4 Jul 2016

$1bn fund is a subsidy for developers - Greens

1:16 pm on 4 July 2016

Opposition parties argue the government's $1 billion infrastructure plan is desperate and piecemeal, and will do little to address the housing crisis.

But Prime Minister John Key said it would help to increase the amount of affordable housing.

The government announced yesterday a new infrastructure fund it said would help councils break the deadlock on new house building, and signalled it was prepared to wield its statutory powers to stop land-banking.

Mr Key said councils would be expected to repay the funding they received "over time or as development occurs".

"And so this is just a way of us essentially up-front financing that, bridging that finance if you like, and as the development contributions and rates come in they can repay us, so it's a tidy way of them not having to take it on their balance sheet."

Labour Party leader Andrew Little said a $1bn credit line was not going to solve a multi-billion dollar problem.

"This is a desperate bid to look like they're doing something, so talk about a billion dollars because it sounds like a big number, put it on the councils because we know this government doesn't have a good relationship with local government anyway and make it somebody else's problem."

Green Party co-leader James Shaw speaking after Budget 2016.

James Shaw Photo: RNZ/Elliott Childs

Green Party co-leader James Shaw said the move was not enough to create the kind of affordable housing that New Zealand needed right now.

"It's not focused on actual investment in houses, it's just focused on the roads to get between those houses.

"What that means is that it's basically a subsidy for developers, so there's no assurance, and John Key did not mention the idea of affordable homes at all."

Mr Key said one requirement for the fund may be that a certain number of houses were priced as affordable homes.

"It depends. Some of the special housing areas have those conditions where there has to be a certain number under a price," he told Morning Report.

"When we go and do this it's very bespoke - so we can go to the councils and say 'show us the proposition, show us the houses, show us what the deal is, show us how you're going to do it, how fast you're going to release it, what's the conditions here?'."

Mr Key said supply was essential to having affordable housing.

"What's driving up house prices has been a lack of supply, so this allows councils to develop a lot more space more quickly because effectively we're paying the bill and by the time they have to pay us back the cash has come in from the developers."

Mr Key said there were signs more affordable homes were coming on the market in Auckland now.

Prime Minister John Key speaks to media outside the National Party conference in Christchurch.

John Key made the announcement at the National Party conference in Christchurch. Photo: RNZ / Chris Bramwell

Finance Minister Bill English

Bill English Photo: RNZ / Elliot Childs

The government would have to borrow the $1bn, which would increase net debt until it was repaid.

It would pay the interest on the loan to councils, so they did not have to pay it.

Finance Minister Bill English conceded that did mean that taxpayers across the country would foot the bill for the high-growth areas that got money from the fund.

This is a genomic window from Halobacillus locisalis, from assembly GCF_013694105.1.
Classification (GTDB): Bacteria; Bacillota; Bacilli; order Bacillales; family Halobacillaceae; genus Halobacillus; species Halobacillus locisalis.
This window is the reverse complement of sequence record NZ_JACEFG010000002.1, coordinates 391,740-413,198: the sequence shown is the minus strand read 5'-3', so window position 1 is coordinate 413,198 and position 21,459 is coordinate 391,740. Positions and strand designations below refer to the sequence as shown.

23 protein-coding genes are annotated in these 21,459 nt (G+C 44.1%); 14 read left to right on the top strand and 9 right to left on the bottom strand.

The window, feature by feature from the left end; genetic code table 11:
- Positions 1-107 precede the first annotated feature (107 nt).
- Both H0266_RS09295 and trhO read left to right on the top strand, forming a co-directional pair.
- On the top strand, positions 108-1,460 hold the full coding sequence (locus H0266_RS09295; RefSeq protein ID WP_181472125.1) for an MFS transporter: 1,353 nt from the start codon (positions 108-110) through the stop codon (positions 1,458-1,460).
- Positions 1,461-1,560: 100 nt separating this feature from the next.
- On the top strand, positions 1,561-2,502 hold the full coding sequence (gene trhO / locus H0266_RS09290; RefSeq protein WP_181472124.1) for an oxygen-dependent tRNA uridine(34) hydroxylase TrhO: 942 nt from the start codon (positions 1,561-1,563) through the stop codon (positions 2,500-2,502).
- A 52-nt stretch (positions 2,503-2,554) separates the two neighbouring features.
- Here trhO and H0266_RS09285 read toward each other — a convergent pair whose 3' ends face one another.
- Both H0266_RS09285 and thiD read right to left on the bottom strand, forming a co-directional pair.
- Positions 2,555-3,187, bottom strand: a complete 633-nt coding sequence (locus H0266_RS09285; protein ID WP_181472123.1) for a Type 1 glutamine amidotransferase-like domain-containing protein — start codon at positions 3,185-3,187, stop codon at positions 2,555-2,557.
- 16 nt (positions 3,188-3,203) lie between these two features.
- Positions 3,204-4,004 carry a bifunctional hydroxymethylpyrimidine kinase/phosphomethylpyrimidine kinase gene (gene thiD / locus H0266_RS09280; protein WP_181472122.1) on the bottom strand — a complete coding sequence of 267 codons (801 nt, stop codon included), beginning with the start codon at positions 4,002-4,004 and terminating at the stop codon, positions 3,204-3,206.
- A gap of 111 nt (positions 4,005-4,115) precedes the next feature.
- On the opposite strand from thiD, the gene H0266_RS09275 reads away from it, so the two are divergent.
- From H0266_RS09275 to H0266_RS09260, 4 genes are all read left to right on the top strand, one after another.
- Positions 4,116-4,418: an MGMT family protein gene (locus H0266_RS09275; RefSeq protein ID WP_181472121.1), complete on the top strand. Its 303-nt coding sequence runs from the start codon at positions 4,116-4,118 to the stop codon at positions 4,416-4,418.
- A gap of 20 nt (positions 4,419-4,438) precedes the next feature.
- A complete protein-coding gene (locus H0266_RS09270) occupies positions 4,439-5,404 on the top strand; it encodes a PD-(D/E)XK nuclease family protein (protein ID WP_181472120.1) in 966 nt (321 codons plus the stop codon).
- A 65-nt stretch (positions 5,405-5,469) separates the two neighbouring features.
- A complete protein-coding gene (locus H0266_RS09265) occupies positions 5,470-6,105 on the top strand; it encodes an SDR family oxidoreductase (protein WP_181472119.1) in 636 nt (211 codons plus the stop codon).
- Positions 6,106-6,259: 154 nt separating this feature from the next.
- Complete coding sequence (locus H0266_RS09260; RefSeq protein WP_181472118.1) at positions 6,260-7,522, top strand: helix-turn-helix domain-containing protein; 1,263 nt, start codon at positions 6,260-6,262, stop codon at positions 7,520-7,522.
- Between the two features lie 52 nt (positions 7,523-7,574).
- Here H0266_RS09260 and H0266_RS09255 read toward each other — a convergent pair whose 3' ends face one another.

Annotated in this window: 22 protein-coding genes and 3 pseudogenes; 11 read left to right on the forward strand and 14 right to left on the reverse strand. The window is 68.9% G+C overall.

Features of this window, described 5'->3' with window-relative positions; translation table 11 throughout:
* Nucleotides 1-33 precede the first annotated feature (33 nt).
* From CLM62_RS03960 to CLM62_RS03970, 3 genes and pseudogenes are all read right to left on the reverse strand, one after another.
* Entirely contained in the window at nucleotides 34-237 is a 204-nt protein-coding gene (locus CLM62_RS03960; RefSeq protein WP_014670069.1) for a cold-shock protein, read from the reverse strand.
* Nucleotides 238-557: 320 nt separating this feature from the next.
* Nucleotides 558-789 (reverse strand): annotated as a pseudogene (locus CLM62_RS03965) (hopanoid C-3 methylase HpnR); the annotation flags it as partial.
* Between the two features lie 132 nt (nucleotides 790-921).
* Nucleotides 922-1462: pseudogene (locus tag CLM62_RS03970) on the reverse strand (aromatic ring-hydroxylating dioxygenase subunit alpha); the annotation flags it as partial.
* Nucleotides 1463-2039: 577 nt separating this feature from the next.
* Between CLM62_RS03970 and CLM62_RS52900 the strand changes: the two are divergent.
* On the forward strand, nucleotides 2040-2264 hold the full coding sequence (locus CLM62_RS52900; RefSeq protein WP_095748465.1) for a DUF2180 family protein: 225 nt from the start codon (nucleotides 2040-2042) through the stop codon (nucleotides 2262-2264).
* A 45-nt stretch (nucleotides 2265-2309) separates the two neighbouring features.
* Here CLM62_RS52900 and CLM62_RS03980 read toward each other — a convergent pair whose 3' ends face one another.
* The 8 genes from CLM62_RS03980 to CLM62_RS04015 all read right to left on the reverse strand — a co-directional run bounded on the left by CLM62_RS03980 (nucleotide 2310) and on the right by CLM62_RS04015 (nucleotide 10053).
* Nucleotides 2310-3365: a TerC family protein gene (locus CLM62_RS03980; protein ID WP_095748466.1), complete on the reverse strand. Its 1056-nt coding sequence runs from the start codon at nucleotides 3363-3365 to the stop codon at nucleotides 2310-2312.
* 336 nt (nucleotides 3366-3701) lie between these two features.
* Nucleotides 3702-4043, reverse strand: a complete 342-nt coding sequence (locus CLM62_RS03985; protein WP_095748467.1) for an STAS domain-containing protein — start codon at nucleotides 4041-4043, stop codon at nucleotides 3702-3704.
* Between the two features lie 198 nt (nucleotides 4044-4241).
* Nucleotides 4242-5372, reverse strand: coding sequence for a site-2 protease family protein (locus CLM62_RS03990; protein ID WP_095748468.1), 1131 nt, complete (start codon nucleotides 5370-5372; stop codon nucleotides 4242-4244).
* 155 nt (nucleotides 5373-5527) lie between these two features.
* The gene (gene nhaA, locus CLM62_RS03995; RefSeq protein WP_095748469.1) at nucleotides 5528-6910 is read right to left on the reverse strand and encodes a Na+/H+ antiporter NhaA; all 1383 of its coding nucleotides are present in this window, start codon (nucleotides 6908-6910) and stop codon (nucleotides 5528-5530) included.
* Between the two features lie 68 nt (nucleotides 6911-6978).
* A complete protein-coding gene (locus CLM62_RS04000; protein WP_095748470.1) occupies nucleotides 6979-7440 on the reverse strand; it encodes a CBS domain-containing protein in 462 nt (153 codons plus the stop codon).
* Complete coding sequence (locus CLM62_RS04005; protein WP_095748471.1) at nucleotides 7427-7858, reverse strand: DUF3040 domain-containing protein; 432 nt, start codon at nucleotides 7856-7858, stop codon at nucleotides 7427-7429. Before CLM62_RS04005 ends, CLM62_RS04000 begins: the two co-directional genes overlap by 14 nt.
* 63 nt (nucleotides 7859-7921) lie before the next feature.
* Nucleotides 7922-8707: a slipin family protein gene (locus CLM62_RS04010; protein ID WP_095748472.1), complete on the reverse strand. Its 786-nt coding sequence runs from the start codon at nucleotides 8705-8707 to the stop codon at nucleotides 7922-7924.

"There'll be a small subsidy, but I'll have to say it'll be quite small compared to the current large rental subsidies.

"We spent $2bn a year on rental subsidies, and the biggest and the largest proportion of that is paid in these high growth areas."

James Shaw said because the fund was actually a loan it would mean it appeared as an asset on the government's books.

"I think that the idea of making it a loan, rather than a true investment fund, is so that Bill English can keep his books tidy, and make it look like it's a government asset rather than an actual liability."

Building framing at a housing construction site in an East Auckland suburb.

Photo: RNZ / Claire Eastham-Farrelly

Housing minister keen for Auckland fringe development

Five high-growth councils, led by Auckland, will be able to access the interest-free loans to accelerate the roll-out of roads and pipes to new housing developments.

Minister for Building and Housing Nick Smith wants more land developed beyond the urban boundary and more competition among developers on the city's perimeter.

He accepted the loans might be granted for developments that could be further from the urban limit - so not necessarily an Auckland Council priority.

Dr Smith hoped councils would begin bidding early next year for the interest-free loans.

The government is also considering creating Urban Development Authorities to help boost the supply of new housing.

The government is also considering creating Urban Development Authorities to help boost the supply of new housing.

They would have streamlined powers to override barriers to large-scale development.

Land banking action considered

Dr Smith said the Cabinet would consider over the next few months whether to allow the authorities the power to invoke the Public Works Act to take land back off a land banker.

"Obviously the issue of overriding private title for development is a big call, but my view is if we are going to get the quality of urban development, particularly in the redevelopment area where you can often have a real mix of little titles that makes doing a sensible development difficult, in my view it's one of things well need to consider."

Mr Key said the government had always been clear that land tagged for redeveloped in Special Housing Areas was not to be landbanked.

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